Everett Avenue–Sheffield Road Historic District facts for kids
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Everett Avenue–Sheffield Road Historic District
Everett Avenue and Niles Lane
|Area||49.38 acres (19.98 ha)|
|Architect||F. Patterson Smith, Dexter Blaikie|
|Architectural style||Colonial Revival, Bungalow/Craftsman|
|NRHP reference No.||89000661|
|Added to NRHP||July 5, 1989|
The Everett Avenue–Sheffield Road Historic District is a historic district encompassing one of the finest residential districts from the turn of the 20th century in Winchester, Massachusetts. The district is roughly triangular in shape, bounded in the north by Bacon Street, on the west by Church Street, Sheffield West, and Sheffield Road, and on the south and heast by the Upper Mystic Lake and Mystic Valley Parkway. It is characterized by winding roads, with relatively large houses on well-proportioned lots. Most of the houses were built between 1890 and 1916, and all exhibit some architectural sophistication. A significant number of properties were designed by either F. Patterson Smith or Dexter Blaikie, two local architects. The district was listed on the National Register of Historic Places in 1989.
This residential area was not formally laid out as a subdivision. It was in this area that Massachusetts politician and orator Edward Everett had an estate in the 1850s; it is for him that Everett Avenue is named. The earliest house is at 8 Everett Avenue, built in 1880, in the Colonial Revival style, which predominated in construction until the advent of the 20th century. One of the finest examples of this style is the Smith-designed Chadwick House at 24 Everett Avenue, combining stucco walls with brick trim on the corners and window trim.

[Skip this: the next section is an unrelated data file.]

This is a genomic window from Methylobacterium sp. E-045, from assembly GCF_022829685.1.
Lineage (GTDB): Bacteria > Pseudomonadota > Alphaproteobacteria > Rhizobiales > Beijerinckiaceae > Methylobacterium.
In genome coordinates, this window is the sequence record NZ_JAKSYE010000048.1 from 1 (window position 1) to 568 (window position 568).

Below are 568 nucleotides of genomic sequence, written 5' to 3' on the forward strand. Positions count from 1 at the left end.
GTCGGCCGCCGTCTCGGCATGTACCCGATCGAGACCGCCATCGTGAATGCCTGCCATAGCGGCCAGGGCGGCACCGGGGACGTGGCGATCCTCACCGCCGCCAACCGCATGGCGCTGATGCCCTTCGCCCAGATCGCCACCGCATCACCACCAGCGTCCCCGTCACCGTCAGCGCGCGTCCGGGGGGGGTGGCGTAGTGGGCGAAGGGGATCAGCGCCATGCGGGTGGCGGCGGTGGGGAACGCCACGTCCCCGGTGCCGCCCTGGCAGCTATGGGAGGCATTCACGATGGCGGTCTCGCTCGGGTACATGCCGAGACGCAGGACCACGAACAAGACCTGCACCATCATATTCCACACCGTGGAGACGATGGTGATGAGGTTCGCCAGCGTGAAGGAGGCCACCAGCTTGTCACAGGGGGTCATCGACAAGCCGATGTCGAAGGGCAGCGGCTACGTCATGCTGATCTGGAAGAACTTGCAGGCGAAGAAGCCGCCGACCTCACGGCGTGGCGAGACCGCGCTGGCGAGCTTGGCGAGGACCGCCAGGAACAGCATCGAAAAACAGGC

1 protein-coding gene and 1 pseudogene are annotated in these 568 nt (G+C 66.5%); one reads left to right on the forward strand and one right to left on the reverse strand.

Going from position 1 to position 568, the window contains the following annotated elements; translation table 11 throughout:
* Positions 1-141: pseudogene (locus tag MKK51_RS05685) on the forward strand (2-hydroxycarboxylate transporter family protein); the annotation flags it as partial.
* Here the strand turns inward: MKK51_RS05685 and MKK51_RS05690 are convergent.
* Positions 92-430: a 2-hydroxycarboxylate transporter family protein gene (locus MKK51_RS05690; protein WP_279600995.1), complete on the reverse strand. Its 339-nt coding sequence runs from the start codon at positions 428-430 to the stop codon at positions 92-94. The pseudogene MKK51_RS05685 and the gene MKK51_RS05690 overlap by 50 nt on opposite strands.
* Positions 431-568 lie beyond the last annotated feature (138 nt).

Houses built in the 20th century tended by be either Neo-Rationalist, Tudor Revival, or Craftsman in their styling. Many houses in this time were designed either by Dexter Blaikie, Phineas Nickerson, or both in partnership. A house Blaikie designed for himself, at 45 Everett Avenue, is a relatively simple example of Tudor Revival styling. A more elaborate example of that style, designed by Blaikie and Nickerson is the Martin House at 23 Sheffield Road. The district includes a total of 129 properties, of which only 20 do not contribute to its significance. These are mostly excluded because they do not meet the normal 50-year cutoff period for historical significance, although a few buildings have been compromised by unsympathetic alterations.
Everett Avenue–Sheffield Road Historic District Facts for Kids. Kiddle Encyclopedia.